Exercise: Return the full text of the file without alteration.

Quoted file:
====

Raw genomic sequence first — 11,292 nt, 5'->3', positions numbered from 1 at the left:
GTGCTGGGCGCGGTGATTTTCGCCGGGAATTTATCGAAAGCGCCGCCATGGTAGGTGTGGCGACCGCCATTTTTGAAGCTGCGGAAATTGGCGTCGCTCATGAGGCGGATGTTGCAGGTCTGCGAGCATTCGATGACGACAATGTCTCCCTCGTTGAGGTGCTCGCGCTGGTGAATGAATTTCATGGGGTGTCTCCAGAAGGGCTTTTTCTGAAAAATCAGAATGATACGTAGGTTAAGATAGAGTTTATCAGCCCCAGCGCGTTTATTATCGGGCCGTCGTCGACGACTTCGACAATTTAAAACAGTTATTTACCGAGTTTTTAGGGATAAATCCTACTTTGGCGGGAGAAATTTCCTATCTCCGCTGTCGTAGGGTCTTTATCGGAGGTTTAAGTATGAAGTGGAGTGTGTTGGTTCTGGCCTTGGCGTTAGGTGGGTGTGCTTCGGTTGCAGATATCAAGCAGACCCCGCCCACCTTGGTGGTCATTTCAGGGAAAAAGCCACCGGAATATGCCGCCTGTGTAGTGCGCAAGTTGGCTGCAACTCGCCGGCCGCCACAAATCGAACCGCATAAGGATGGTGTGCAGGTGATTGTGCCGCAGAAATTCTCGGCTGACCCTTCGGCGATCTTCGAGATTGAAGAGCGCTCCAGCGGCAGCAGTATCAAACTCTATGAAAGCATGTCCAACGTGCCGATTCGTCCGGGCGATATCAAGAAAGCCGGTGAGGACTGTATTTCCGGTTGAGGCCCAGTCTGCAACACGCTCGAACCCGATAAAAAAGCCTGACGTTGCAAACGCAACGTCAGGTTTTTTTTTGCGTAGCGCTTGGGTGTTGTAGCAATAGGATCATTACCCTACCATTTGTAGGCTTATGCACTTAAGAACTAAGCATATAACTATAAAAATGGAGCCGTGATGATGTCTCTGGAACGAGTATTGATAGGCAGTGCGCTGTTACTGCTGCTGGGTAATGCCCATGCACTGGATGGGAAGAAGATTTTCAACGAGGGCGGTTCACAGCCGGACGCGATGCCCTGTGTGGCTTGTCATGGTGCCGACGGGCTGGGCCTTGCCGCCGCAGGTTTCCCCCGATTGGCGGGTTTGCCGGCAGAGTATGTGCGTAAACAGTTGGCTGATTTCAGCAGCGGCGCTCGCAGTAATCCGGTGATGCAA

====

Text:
Raw genomic sequence first — 11,292 nt, 5'->3', positions numbered from 1 at the left:
GTGCTGGGCGCGGTGATTTTCGCCGGGAATTTATCGAAAGCGCCGCCATGGTAGGTGTGGCGACCGCCATTTTTGAAGCTGCGGAAATTGGCGTCGCTCATGAGGCGGATGTTGCAGGTCTGCGAGCATTCGATGACGACAATGTCTCCCTCGTTGAGGTGCTCGCGCTGGTGAATGAATTTCATGGGGTGTCTCCAGAAGGGCTTTTTCTGAAAAATCAGAATGATACGTAGGTTAAGATAGAGTTTATCAGCCCCAGCGCGTTTATTATCGGGCCGTCGTCGACGACTTCGACAATTTAAAACAGTTATTTACCGAGTTTTTAGGGATAAATCCTACTTTGGCGGGAGAAATTTCCTATCTCCGCTGTCGTAGGGTCTTTATCGGAGGTTTAAGTATGAAGTGGAGTGTGTTGGTTCTGGCCTTGGCGTTAGGTGGGTGTGCTTCGGTTGCAGATATCAAGCAGACCCCGCCCACCTTGGTGGTCATTTCAGGGAAAAAGCCACCGGAATATGCCGCCTGTGTAGTGCGCAAGTTGGCTGCAACTCGCCGGCCGCCACAAATCGAACCGCATAAGGATGGTGTGCAGGTGATTGTGCCGCAGAAATTCTCGGCTGACCCTTCGGCGATCTTCGAGATTGAAGAGCGCTCCAGCGGCAGCAGTATCAAACTCTATGAAAGCATGTCCAACGTGCCGATTCGTCCGGGCGATATCAAGAAAGCCGGTGAGGACTGTATTTCCGGTTGAGGCCCAGTCTGCAACACGCTCGAACCCGATAAAAAAGCCTGACGTTGCAAACGCAACGTCAGGTTTTTTTTTGCGTAGCGCTTGGGTGTTGTAGCAATAGGATCATTACCCTACCATTTGTAGGCTTATGCACTTAAGAACTAAGCATATAACTATAAAAATGGAGCCGTGATGATGTCTCTGGAACGAGTATTGATAGGCAGTGCGCTGTTACTGCTGCTGGGTAATGCCCATGCACTGGATGGGAAGAAGATTTTCAACGAGGGCGGTTCACAGCCGGACGCGATGCCCTGTGTGGCTTGTCATGGTGCCGACGGGCTGGGCCTTGCCGCCGCAGGTTTCCCCCGATTGGCGGGTTTGCCGGCAGAGTATGTGCGTAAACAGTTGGCTGATTTCAGCAGCGGCGCTCGCAGTAATCCGGTGATGCAA